After listening to testimony for about a month, a federal jury has heard closing arguments in the case against two Kentucky men accused of conspiring to defraud oil investors.
Closing arguments concluded and the jury was given instructions Friday afternoon in U.S. District Court in Lexington. Deliberations began shortly after 3 p.m.
On trial are Michael D. Smith of Lancaster and his brother Christopher C. Smith of Prestonsburg. Michael Smith is president of Target Oil and Gas in Albany and controlling interest holder of Kentucky Indiana Oil and Gas in Danville. Christopher Smith is the company's vice president. Both men are charged with conspiracy to commit fraud, wire fraud and mail fraud.
They face up to 20 years in prison if convicted, said U.S. attorney's office spokesman Kyle Edelen.
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According to the federal indictment, Target Oil raised $3,192,793.50 from investors between 2003 and 2008, but only paid out about $37,000 in royalties. Prosecutors say the company asked investors to fund drilling projects in Kentucky, Texas, West Virginia and Tennessee but allegedly used fraudulent marketing materials and false geological surveys to persuade them.
Oil and gas companies use drilling programs to raise capital from investors. The investors buy shares into the project and receive royalties if the drilling strikes oil or gas.
The companies are required to publish "offering circulars" for prospective investors that disclose all facts relevant to the investment decision, including risks, proposed distribution of any profits and how drilling costs are to be reimbursed.
On Friday, prosecutors argued that the men misrepresented their intentions to potential investors.
Assistant U.S. Attorney Frances Catron said brochures Target Oil sent to investors contained images of oil pools and wells on maps that were inaccurate. She also said books sent to investors contained geological information that promised success in certain areas, but the investors never got their money back.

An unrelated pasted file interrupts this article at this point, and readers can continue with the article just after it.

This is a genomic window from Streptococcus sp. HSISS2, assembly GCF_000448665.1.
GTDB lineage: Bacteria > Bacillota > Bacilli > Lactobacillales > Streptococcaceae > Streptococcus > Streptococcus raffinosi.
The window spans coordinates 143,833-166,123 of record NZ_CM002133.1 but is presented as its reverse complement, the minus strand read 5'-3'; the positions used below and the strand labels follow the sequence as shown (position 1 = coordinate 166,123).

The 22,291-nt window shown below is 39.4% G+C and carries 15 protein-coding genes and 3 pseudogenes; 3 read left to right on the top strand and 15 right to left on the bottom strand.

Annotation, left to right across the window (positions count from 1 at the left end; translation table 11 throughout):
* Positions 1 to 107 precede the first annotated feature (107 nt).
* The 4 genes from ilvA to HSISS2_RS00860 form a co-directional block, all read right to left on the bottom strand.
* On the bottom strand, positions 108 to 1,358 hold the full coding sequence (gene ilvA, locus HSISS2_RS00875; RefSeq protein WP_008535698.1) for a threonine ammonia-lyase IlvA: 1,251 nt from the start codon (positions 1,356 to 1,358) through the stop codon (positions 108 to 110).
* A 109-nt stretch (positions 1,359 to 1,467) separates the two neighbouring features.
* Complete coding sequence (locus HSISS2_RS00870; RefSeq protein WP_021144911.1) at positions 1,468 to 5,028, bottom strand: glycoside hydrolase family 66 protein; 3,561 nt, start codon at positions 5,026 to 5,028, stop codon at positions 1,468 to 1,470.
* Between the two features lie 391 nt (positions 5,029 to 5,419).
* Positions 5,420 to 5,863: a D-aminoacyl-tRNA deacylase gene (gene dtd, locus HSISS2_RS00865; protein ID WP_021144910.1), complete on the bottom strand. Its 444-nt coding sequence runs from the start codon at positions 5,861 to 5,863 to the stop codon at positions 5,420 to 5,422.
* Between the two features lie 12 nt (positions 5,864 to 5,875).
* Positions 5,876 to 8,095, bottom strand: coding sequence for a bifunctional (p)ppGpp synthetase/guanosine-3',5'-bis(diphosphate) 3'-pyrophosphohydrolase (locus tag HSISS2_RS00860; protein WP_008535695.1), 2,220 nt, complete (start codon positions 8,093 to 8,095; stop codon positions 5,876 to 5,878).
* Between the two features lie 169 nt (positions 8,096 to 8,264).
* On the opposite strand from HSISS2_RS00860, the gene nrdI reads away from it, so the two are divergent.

Catron told the jury that oil and gas companies can make money two ways: below the ground by drilling or above ground through investors. Catron said Michael Smith chose the latter.
"The intent was never to drill and make money selling oil and gas," she said. "The intent was to make money selling investors."
Michael Smith's attorney, Derek Gordon of Lexington, said Target Oil did not intentionally mislead investors. Gordon argued that geology is not an exact science and that it is impossible to guarantee that an oil or natural gas venture will be successful based on geological surveys.
Gordon said plenty of investors have gotten their money back from investments with Target Oil through drilling programs. Defense attorneys said the prosecutors "cherry-picked" investors and facts to present in their case.
Gordon compared the incidents of people not seeing a return on their investments to buying a "lemon" from a car salesman, saying it was not intentional but something beyond control.
"Could they have crossed T's a little better? Maybe they should have. But Target Oil worked hard and tried to do everything right," he said. "Mike Smith may not have been the most savvy businessman, may not have been the best businessman, but he tried."